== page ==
Experts Say that Earth Has Lost A Third Of Its Topsoil And The Number Is Going Up

Experts Say that Earth Has Lost A Third Of Its Topsoil And The Number Is Going Up

When it comes to environmental concerns, we constantly hear about the effects of pollution and global warming. While these two issues are certainly a big reason for the human race to change their collective habits, they’re not the only issues that are currently plaguing our planet. One thing we don’t hear about quite as much is the issue of soil erosion. As it turns out, we really need to make it a bigger deal because scientists are reporting that the world has lost nearly 33% of its land suitable for producing food thanks to soil erosion.

The problem is that while the available land for growing food has diminished severely over the past 40 years, the demand for that food has increased. The researchers from the University of Sheffield who have conducted the recent study are calling the loss nothing short of catastrophic.

The researchers say that the constant working of fields and the use of fertilizers has drastically diminished topsoil all over the globe. In fact, the rate of erosion is about 100 times faster than the rate at which new soil can form. While those figures come from scientists, it certainly doesn’t take one to understand how disturbing that ratio is.

One of the researchers said that what we may be approaching is another “Dust Bowl” like the one North America faced in the 1930s if we don’t make some drastic changes. Given our current pace, it’s believed that the soil we’re creating won’t be good for anything other than merely holding a plant in place.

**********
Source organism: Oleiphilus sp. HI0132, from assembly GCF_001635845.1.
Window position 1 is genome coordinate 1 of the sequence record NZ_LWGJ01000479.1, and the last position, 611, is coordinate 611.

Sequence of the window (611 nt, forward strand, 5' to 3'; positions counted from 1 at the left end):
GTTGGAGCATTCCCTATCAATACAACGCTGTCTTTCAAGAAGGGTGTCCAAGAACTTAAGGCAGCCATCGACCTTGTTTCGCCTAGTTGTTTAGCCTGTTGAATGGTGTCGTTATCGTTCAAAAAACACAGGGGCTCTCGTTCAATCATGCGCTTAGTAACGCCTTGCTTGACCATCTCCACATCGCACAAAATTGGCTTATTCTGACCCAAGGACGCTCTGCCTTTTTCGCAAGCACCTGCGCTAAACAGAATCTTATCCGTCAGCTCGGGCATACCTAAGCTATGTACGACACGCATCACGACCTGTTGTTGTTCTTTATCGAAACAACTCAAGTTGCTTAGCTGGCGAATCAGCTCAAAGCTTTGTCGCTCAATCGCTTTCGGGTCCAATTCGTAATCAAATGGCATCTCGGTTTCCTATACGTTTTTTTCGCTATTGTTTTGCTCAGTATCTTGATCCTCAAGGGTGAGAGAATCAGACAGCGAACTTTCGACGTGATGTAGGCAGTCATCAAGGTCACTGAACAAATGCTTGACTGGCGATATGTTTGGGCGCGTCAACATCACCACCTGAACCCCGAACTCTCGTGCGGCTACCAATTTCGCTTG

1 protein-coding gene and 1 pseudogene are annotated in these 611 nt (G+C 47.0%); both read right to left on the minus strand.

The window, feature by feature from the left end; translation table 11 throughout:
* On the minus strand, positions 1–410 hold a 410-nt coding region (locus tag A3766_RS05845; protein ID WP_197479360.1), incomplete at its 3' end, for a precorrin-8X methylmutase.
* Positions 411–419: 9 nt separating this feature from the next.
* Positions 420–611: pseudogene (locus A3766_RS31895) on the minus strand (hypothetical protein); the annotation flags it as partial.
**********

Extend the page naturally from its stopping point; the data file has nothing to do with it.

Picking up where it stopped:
Experts Say that Earth Has Lost A Third Of Its Topsoil And The Number Is Going Up

The evidence of the erosion extends beyond the condition of dirt fields and plants. The washed away soil is finding its way into river systems and once clear rivers and sections of the world’s oceans are now stained brown from the silt deposits.

Experts Say that Earth Has Lost A Third Of Its Topsoil And The Number Is Going Up

As for solutions to the problem, the University of Sheffield has proposed some options. Among them would be to recycle nutrients from runoff, rotate areas where crops are planted with livestock grazing lands, and making plants less dependent on fertilizers.

The researchers concluded their findings by saying that it isn’t the farmers who should be blamed for the issue. Instead, they said it’s the farmers who need support from the government to fight the issue, and for that, it’s going to take new policies, which all of us have the option of voting on and supporting.